Malicious Mug Shot Scam Uncovered
By James Donahue
Some undisclosed organization has generated a malicious new scam that is using Google,
the nation’s most popular search engine, to force victims of police arrest to pay up to $500 or $600 to have their police
photo and arrest information removed from public exposure.
This ugly revelation was made known to us by an individual that was arrested on a
drunken driving charge in 2008, but pleaded to a reduced misdemeanor charge, paid a fine and thought that would be the end
of it. Now this person’s police mug shot and record of the original charge of driving under the influence has appeared
on two different Google links.
The fact that these sites appear predominately on Google under this person’s
name is prohibiting potential employers from accepting applications for the few jobs that may be available.
The first link is named “volusiamugshots.com.” This site shows a police
mug shot, the victim’s name, age and the date of the arrest, but gives no further information. The name of the webmaster
is not to be found. On the upper left corner, however, is a link titled “Ads by Google.” Directly under the photograph
is a link titled “Remove Listing.” When you click on it, you get a form to fill out which asks for a credit card
number. You are informed that the link can be removed following payment of money.
The second link appears under the name “Mugshots.com.” Here you find
not only the police photo, but more information about the arrest. It announces that the information is “being redistributed
under the Freedom of Information Act” and that it was collected from a law enforcement agency in late 2011. When you
search for specific information about the arrest all you find is that this person is “not in custody” and under
Charges you find N/A, which means not applicable.
Again, the Mugshots.com site offers an escape link. When you click on “Remove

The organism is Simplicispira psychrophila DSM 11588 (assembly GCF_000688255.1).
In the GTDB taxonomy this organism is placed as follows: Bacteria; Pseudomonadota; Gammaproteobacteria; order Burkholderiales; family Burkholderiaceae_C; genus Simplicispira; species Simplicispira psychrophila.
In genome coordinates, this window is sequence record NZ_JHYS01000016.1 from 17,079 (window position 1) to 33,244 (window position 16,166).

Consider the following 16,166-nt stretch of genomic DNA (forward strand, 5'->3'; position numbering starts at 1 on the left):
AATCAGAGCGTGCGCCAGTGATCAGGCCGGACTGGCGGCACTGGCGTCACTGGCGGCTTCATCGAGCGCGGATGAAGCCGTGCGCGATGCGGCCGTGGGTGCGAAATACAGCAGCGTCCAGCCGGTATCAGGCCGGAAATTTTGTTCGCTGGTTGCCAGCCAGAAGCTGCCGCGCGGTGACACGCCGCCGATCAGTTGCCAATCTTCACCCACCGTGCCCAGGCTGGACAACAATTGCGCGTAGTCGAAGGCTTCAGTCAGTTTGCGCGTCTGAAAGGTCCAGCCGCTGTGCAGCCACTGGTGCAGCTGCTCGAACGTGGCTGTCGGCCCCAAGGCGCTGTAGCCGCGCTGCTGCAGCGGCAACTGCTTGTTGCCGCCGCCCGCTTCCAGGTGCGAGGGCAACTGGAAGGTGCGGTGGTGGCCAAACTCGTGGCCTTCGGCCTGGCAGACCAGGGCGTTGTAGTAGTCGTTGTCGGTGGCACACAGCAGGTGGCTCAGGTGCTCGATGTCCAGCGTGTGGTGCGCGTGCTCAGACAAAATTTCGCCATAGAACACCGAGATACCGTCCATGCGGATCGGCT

Mugshot” you are directed to various links that charge up to $600 to erase the link from Google. This site offered a
place to file a complaint, but makes it clear that only licensed lawyers and legal professionals will be allowed to file.
Thus the options are to hire costly legal counsel or to pay the demanded price for getting the link removed.
The fact that these sites appear only on Google under this person’s name is
prohibiting potential employers from accepting applications for the few jobs that may be available.
This is clearly one of the most vicious scams ever contrived by con artists looking
for get-rich schemes. The sites all appear to be following the law to the letter. They are using the Freedom of Information
Act to acquire the images and arrest records from police agencies, then posting the hundreds of thousands of reports on line,
thus destroying reputations and chances of any of these people to fairly compete for employment in an already troubled job
This scam obviously has an almost unlimited source of victims. The FBI reports a
total of 13,120,947 arrests in the United States for crimes, excluding traffic violations, for the year 2010. A majority of
these arrests were for drunken driving, drug possession and other allegations common to most communities and neighborhoods.
Most of these cases are plea bargained to lesser charges or misdemeanors. Some may have been dismissed by the court or found
innocent if a trial was held.
Imagine the possible revenue from forcing all of these people to pay to have police
records like this removed from the Google search engine. These people are being legally blackmailed. And once they pay these
crooks, what guarantee is there that the link will be removed? With this information freely available on demand, what is to
stop many other scammers from getting into the game?